TO BE ANNOUNCED
Challenge of the Balance is an orientation programme to give international participants a first-hand experience of Southern perspectives concerning the environment-development debate. The interdisciplinary coursework will allow participants to understand and critically evaluate issues concerning developmental challenges the region faces today.
This inter-disciplinary month long structured course on environment and development issues is for about 25 participants from various international institutions of learning. For this summer school we have collaborated with Engineers Without Borders (EWB) United Kingdom, and EWB chapters in South Asia as well.
It includes classroom lectures, local field excursions, together with challenging individual and/or group project work. Field trips will serve to illustrate innovations and eco-restoration efforts that communities make to enable them to face the challenges of managing their natural resource base.
The programme modules include
Natural resource management: water, forests
Change agents: environmentalism of the poor
Poverty and the biomass economy
Urban growth challenges: water, waste, pollution, mobility
Towards sustainable industrialization
Climate change from a Southern perspective
The highlight of the programme is the opportunity for participants to interact with rural communities during a week long field visit. Participants from developed and developing countries will see practical, technical and sustainable solutions that benefit the grassroot community (solutions to water management, decentralised solid and liquid waste management, meeting a community’s energy needs, etc.).
In addition to this week-long field visit, the programme includes several local field excursions, to familiarise participants with urban challenges, including air pollution and urban mobility, river pollution and waste management.
Our training programmes attract leading experts across various fields to address course participants. The core faculty for the proposed course will be drawn from CSE’s experienced research and programme staff. Visiting faculty and guest lecturers will include working development professionals, eminent environmentalists, noted academicians from leading universities, grassroots activists, prominent policy makers, and others.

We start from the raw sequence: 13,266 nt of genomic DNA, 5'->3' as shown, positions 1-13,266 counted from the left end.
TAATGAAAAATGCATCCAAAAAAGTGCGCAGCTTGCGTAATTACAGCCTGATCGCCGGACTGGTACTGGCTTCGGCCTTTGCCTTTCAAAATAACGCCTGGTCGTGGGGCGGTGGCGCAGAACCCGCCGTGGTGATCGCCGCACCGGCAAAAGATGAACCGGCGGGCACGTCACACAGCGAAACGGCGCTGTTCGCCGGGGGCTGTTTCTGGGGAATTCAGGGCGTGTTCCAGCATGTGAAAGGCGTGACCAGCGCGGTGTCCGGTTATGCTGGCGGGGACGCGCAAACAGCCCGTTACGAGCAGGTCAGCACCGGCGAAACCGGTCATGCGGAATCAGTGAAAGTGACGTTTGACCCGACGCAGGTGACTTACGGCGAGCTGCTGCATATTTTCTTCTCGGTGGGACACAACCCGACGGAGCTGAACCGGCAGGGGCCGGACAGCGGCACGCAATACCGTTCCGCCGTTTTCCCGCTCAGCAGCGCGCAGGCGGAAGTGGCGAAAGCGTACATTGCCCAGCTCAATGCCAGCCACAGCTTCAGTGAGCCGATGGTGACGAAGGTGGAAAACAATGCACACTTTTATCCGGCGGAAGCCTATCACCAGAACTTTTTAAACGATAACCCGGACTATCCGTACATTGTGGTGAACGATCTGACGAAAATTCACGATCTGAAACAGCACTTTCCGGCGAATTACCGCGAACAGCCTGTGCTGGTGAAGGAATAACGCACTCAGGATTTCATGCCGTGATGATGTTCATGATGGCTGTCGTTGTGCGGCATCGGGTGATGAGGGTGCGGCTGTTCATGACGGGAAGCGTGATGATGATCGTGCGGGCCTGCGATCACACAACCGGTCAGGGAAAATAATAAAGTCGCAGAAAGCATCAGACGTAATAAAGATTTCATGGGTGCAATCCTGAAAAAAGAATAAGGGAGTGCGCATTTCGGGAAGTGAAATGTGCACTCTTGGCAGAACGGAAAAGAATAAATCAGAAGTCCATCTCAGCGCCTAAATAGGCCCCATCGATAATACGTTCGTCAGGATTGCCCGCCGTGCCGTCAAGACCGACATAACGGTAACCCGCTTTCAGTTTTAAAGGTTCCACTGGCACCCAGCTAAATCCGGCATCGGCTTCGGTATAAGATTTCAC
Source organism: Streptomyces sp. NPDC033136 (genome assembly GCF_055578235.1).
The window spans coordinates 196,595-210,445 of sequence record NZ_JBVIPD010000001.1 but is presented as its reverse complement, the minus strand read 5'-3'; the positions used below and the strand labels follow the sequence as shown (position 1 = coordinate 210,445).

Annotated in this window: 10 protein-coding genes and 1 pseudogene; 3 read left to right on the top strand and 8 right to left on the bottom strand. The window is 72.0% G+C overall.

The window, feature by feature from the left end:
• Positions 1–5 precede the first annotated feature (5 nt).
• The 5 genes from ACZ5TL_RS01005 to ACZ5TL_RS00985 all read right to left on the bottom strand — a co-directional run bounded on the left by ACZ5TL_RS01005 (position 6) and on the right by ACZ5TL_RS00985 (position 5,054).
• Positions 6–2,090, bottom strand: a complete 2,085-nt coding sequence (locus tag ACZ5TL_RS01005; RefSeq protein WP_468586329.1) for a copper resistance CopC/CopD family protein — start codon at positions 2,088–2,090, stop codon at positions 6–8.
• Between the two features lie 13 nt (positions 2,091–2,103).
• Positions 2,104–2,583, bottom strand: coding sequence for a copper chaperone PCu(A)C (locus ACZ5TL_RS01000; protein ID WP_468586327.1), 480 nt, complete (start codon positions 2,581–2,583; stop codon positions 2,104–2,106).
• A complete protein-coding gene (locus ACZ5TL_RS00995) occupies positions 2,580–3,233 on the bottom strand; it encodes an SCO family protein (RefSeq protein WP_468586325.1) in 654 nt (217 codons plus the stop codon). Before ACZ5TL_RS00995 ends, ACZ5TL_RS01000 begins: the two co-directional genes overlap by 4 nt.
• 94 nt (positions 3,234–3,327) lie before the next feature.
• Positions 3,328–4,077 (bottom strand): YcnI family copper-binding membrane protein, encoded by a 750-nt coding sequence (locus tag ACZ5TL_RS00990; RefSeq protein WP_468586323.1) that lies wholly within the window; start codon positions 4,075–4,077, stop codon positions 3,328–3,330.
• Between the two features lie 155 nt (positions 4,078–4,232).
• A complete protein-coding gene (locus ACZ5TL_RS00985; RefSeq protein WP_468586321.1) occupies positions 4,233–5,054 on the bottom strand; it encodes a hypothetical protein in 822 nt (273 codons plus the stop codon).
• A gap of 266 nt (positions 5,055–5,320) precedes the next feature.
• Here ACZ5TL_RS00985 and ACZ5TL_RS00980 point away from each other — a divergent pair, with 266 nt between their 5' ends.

Participants will publish a magazine of their own with help and guidelines from CSE - shoot pictures, write and edit, choose their editors, design team.
Course fee (Includes training fees, month long stay, local and outstation field excursions, select reading materials, together with lunch and refreshments during all training days.
For International participants: UK £1155 US$ 1820
For Indian and South Asian participants: INR 30,000
Please pay your fee (including the fee for accommodation) after your participation in the course is confirmed. When sending your draft/cheque, do mention on the envelope the name of the course. Email the draft/cheque number to the course contact.
How to apply
Write a clear statement of purpose (the SOP should be about 250 words), including in it such things as why you wish to attend this course, and how it will help you in your future work. Send it along with your latest curriculum vitae.
Anil Agarwal Environment Training Institute
38, Tughlakabad Institutional Area
Simon Blower- Batch of 2010
"I have some quite exciting news - I have just got a short term contract at the World Bank's Global Environment Facility Evaluation Office in DC. When I think about, the only reason that I was able to get it was the fact that I had the CSE course on my CV. Other than that I don't really have any environment experience. Therefore, I need to thank you for all your help and say that even after 3 or so years, I still look back on the course, the coursemates, the lectures and the Himalayas with very fond memories. I learnt a lot and now it's proving its worth!!"
Ansh Deep - Batch of 2013
"I have joined my academy, and its lovely here. It is quite hectic, but I am loving every bit of it. But, if we talk about the lectures we are having, the views of the administration are quite different from what we learnt last month. So, there have been eminent speakers (from outside) talking about increasing GDP, fast-tracking the clearances, talks on us having so much of minerals that we can be the richest country etc, in the past few days we've had our lectures. The focus on increasing public participation in their speeches was low, and in fact, some of my colleagues see increased participation as a nuisance for administration!!
There are few very good faculty too, who are environmentalists in true sense, but their number is low, I feel.
In all this, I find myself to be lucky to have been associated with Challenge of the Balance and CSE, and having a different viewpoint and perspective to development. Thank you very much for the course.
I will definitely make sure to be associated with CSE people on learning new things in my career."